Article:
Academy of Marketing Conference edition:42 location:Bournemouth date:8-10 July 2014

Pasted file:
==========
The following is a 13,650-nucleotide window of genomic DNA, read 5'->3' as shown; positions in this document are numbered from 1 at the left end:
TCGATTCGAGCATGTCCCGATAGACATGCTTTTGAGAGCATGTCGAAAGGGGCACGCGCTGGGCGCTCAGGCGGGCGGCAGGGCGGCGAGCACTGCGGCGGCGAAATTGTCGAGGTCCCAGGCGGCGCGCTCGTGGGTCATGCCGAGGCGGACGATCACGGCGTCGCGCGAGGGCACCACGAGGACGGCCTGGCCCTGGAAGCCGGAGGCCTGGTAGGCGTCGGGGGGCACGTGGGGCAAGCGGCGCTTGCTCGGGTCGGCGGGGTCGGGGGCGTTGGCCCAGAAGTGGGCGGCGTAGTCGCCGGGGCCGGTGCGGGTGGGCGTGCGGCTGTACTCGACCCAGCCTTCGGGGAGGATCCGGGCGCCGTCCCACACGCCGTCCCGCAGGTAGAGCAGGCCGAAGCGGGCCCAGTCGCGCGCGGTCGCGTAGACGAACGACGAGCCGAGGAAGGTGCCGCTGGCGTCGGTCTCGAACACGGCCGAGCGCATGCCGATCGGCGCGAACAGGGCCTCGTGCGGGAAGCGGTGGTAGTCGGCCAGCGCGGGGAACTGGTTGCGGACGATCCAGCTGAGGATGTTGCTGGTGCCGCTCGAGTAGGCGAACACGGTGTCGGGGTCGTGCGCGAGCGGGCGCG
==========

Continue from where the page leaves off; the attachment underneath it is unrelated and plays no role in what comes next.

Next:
Although Repeated Measures ANOVA is often used to analyze experimental designs, this method does not suffice to describe all variance in a crossed effects experiment. Responses are generated from the same subjects and simultaneously those responses will be collected for the same stimuli, exposing the independence of the results. We address this methodological concern by fitting a mixed-effects model to reanalyze the outcomes of an experiment. In this experiment, a RM ANOVA was used to analyze the impact of a condition and a treatment factor on the recall of products displayed for a short time on a computer screen and where the within-subject variance was a random effect (Janssens et al., 2011). Although there was no major impact on the fixed effects, the interaction between the experimental condition and the treatment remained significant, the mixed-effects model with two random effect terms outweighs a RM ANOVA with only one random effect term for subject. It significantly reduces the overall variance and significantly improves the predictive power of the model, measured by the index of concordance. Additionally, the intra-class correlation reveals that the random effect term for the stimuli explains 49.14% of the variance compared to only 7.93% for the subjects.